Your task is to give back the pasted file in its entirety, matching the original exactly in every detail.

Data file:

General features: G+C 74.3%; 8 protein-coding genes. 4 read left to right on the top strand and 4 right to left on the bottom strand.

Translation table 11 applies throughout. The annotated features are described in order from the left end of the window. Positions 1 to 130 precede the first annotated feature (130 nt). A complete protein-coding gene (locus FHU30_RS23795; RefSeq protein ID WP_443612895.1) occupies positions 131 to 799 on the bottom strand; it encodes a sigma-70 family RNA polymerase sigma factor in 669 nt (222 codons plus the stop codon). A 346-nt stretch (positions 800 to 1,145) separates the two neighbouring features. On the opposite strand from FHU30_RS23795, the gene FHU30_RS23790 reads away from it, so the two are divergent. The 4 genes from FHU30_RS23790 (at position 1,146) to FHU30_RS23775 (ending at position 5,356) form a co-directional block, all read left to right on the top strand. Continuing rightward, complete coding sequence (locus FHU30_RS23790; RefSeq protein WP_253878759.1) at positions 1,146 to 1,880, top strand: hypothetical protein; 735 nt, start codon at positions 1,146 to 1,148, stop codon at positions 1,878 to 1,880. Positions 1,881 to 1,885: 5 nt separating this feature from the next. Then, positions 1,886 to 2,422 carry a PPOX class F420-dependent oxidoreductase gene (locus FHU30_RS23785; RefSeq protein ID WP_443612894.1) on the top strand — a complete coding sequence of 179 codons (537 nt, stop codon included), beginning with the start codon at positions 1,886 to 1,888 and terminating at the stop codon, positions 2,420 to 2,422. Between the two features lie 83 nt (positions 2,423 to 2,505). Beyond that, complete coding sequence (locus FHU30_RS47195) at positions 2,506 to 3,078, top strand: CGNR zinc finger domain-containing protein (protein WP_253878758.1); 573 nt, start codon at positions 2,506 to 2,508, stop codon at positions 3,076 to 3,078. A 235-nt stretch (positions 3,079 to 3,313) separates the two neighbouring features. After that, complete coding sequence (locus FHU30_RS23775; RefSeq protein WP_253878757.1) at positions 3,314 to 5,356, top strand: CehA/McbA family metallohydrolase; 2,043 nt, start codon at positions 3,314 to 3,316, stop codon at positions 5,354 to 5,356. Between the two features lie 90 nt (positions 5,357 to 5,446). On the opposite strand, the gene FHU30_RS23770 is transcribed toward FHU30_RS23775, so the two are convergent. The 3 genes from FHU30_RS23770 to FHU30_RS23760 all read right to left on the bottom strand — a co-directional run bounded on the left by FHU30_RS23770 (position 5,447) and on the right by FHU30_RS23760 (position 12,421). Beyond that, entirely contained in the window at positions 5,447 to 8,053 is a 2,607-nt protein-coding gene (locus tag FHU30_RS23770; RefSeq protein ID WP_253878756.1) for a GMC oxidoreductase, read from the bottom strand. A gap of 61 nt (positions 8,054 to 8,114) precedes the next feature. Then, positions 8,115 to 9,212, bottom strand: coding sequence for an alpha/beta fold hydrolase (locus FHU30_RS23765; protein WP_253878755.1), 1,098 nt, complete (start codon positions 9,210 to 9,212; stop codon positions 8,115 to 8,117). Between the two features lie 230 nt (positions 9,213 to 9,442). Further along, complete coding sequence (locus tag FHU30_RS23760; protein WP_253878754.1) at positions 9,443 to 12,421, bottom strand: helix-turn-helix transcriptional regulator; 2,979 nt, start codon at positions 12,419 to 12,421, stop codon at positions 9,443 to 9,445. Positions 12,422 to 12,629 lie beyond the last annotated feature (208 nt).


General features: G+C 74.3%; 8 protein-coding genes. 4 read left to right on the top strand and 4 right to left on the bottom strand.

Translation table 11 applies throughout. The annotated features are described in order from the left end of the window. Positions 1 to 130 precede the first annotated feature (130 nt). A complete protein-coding gene (locus FHU30_RS23795; RefSeq protein ID WP_443612895.1) occupies positions 131 to 799 on the bottom strand; it encodes a sigma-70 family RNA polymerase sigma factor in 669 nt (222 codons plus the stop codon). A 346-nt stretch (positions 800 to 1,145) separates the two neighbouring features. On the opposite strand from FHU30_RS23795, the gene FHU30_RS23790 reads away from it, so the two are divergent. The 4 genes from FHU30_RS23790 (at position 1,146) to FHU30_RS23775 (ending at position 5,356) form a co-directional block, all read left to right on the top strand. Continuing rightward, complete coding sequence (locus FHU30_RS23790; RefSeq protein WP_253878759.1) at positions 1,146 to 1,880, top strand: hypothetical protein; 735 nt, start codon at positions 1,146 to 1,148, stop codon at positions 1,878 to 1,880. Positions 1,881 to 1,885: 5 nt separating this feature from the next. Then, positions 1,886 to 2,422 carry a PPOX class F420-dependent oxidoreductase gene (locus FHU30_RS23785; RefSeq protein ID WP_443612894.1) on the top strand — a complete coding sequence of 179 codons (537 nt, stop codon included), beginning with the start codon at positions 1,886 to 1,888 and terminating at the stop codon, positions 2,420 to 2,422. Between the two features lie 83 nt (positions 2,423 to 2,505). Beyond that, complete coding sequence (locus FHU30_RS47195) at positions 2,506 to 3,078, top strand: CGNR zinc finger domain-containing protein (protein WP_253878758.1); 573 nt, start codon at positions 2,506 to 2,508, stop codon at positions 3,076 to 3,078. A 235-nt stretch (positions 3,079 to 3,313) separates the two neighbouring features. After that, complete coding sequence (locus FHU30_RS23775; RefSeq protein WP_253878757.1) at positions 3,314 to 5,356, top strand: CehA/McbA family metallohydrolase; 2,043 nt, start codon at positions 3,314 to 3,316, stop codon at positions 5,354 to 5,356. Between the two features lie 90 nt (positions 5,357 to 5,446). On the opposite strand, the gene FHU30_RS23770 is transcribed toward FHU30_RS23775, so the two are convergent. The 3 genes from FHU30_RS23770 to FHU30_RS23760 all read right to left on the bottom strand — a co-directional run bounded on the left by FHU30_RS23770 (position 5,447) and on the right by FHU30_RS23760 (position 12,421). Beyond that, entirely contained in the window at positions 5,447 to 8,053 is a 2,607-nt protein-coding gene (locus tag FHU30_RS23770; RefSeq protein ID WP_253878756.1) for a GMC oxidoreductase, read from the bottom strand. A gap of 61 nt (positions 8,054 to 8,114) precedes the next feature. Then, positions 8,115 to 9,212, bottom strand: coding sequence for an alpha/beta fold hydrolase (locus FHU30_RS23765; protein WP_253878755.1), 1,098 nt, complete (start codon positions 9,210 to 9,212; stop codon positions 8,115 to 8,117). Between the two features lie 230 nt (positions 9,213 to 9,442). Further along, complete coding sequence (locus tag FHU30_RS23760; protein WP_253878754.1) at positions 9,443 to 12,421, bottom strand: helix-turn-helix transcriptional regulator; 2,979 nt, start codon at positions 12,419 to 12,421, stop codon at positions 9,443 to 9,445. Positions 12,422 to 12,629 lie beyond the last annotated feature (208 nt).